medwireNews: A high proportion of women with nonmetastatic breast cancer in sub-Saharan Africa do not initiate or complete treatment, show data from the African Breast Cancer–Disparities in Outcomes (ABC–DO) prospective cohort.
Milena Foerster (International Agency for Research on Cancer, Lyon, France) and colleagues say their findings “highlight the need to improve oncology infrastructure in sub-Saharan Africa, such as radiotherapy and pathology services, to enable guideline-concordant cancer treatment and to ensure that patients and health workers have good understanding of breast cancer and the treatment options.”
The investigators explain that the ABC–DO prospective cohort study recruited women with newly diagnosed invasive breast cancer from eight hospitals across Namibia, Nigeria, Uganda, South Africa, and Zambia.
The current analysis included data for 1716 women whose breast cancer was classified as nonmetastatic at initial presentation between September 2014 and December 2017.
During a median 5.2 years of follow-up, 68% of the women underwent breast cancer surgery.
Foerster et al say that the women who did not receive surgery may have not met the guideline recommendations for this procedure but also note that frailty, comorbidity, cost, reliance on traditional medicine, fear of a mastectomy, and psychological distress could be reasons for not having surgery among the women for whom it was indicated.
Multimodality treatment, that is, surgery plus systemic therapy, in combination with radiotherapy was initiated in 36% of 1028 women with localized tumors versus 23% of 688 women with locally advanced tumors. Multimodality treatment without radiotherapy was initiated in a respective 38% and 24%.
Chemotherapy was indicated in 1530 patients but just 66% initiated treatment with neoadjuvant chemotherapy or surgery within 3 months of baseline. The treatment was adequately completed by 35% of those who initiated it, marginally completed by 28%, abandoned by 20%, and the treatment outcome was unknown in 15%. In addition, 2% of women died within 6–9 months after chemotherapy initiation.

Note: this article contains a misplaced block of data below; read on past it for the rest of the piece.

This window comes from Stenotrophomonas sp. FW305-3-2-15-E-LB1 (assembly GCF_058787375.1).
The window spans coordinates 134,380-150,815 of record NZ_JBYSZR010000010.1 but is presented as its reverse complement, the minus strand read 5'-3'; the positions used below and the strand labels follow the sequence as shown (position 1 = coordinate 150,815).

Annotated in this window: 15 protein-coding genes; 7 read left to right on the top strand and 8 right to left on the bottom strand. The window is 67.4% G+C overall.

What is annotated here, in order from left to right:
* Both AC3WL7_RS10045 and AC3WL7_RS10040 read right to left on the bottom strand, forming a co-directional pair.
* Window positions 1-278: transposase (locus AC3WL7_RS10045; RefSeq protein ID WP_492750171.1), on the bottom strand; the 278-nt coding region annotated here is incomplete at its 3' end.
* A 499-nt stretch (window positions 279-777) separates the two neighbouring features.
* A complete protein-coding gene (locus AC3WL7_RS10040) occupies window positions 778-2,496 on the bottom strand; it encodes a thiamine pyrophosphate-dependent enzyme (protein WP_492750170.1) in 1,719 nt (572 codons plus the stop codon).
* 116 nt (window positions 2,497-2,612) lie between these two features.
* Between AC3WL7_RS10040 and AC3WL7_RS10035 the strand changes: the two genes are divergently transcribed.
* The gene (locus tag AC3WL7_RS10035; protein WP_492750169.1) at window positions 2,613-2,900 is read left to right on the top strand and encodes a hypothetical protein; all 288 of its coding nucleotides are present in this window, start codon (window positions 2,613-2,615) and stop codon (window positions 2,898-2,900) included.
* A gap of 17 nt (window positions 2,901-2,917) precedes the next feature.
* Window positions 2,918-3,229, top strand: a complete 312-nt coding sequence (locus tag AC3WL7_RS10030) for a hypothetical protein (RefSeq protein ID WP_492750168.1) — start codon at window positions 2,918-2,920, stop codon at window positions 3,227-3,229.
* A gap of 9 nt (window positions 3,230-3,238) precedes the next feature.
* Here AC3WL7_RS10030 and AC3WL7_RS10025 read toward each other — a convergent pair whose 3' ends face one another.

“This finding is worrying, because marginally completed or abandoned chemotherapy will provide the patient with only minimal or no survival benefit, but not without the side-effects of the treatment,” write Foerster and co-authors in The Lancet Oncology.
Endocrine therapy was indicated in 1375 women and initiated in 67%, most commonly with tamoxifen (91%), but just 40% continued treatment for at least 3 years.
The researchers also found that there were “substantial” treatment disparities among the countries for all therapy regimens.
For example, approximately half of women with localized tumors initiated multimodality treatment in Nigeria compared with more than 90% in South Africa and Namibia. Nigeria also had lower rates of chemotherapy initiation, at 39%, compared with other countries where the rates exceeded 60%, as well as the highest rate of chemotherapy abandonment, at 38%. Abandonment rates were 29% in Zambia and 24% among Black women in Namibia, but were as low as 10% in Uganda and 5% among mixed-race women in South Africa.
Finally, the authors point out that immunohistochemistry was not routinely available in the participating hospitals in Nigeria, Zambia, and Uganda, which they say makes “adherence to breast cancer management guidelines unfeasible.” In addition, “radiotherapy facilities are few and overstretched, which substantially hampers treatment quality.”
Foerster and team conclude that their study “quantifies the needs to enhance treatment quality and reduce treatment abandonment in sub-Saharan Africa.”
They add that the data emphasize “the unacceptably high proportion of patients with localised tumours who did not receive surgical tumour resection, or abandoned or did not initiate guideline-concordant systemic therapy, leading to impaired survival chances of a potentially curable cancer.”
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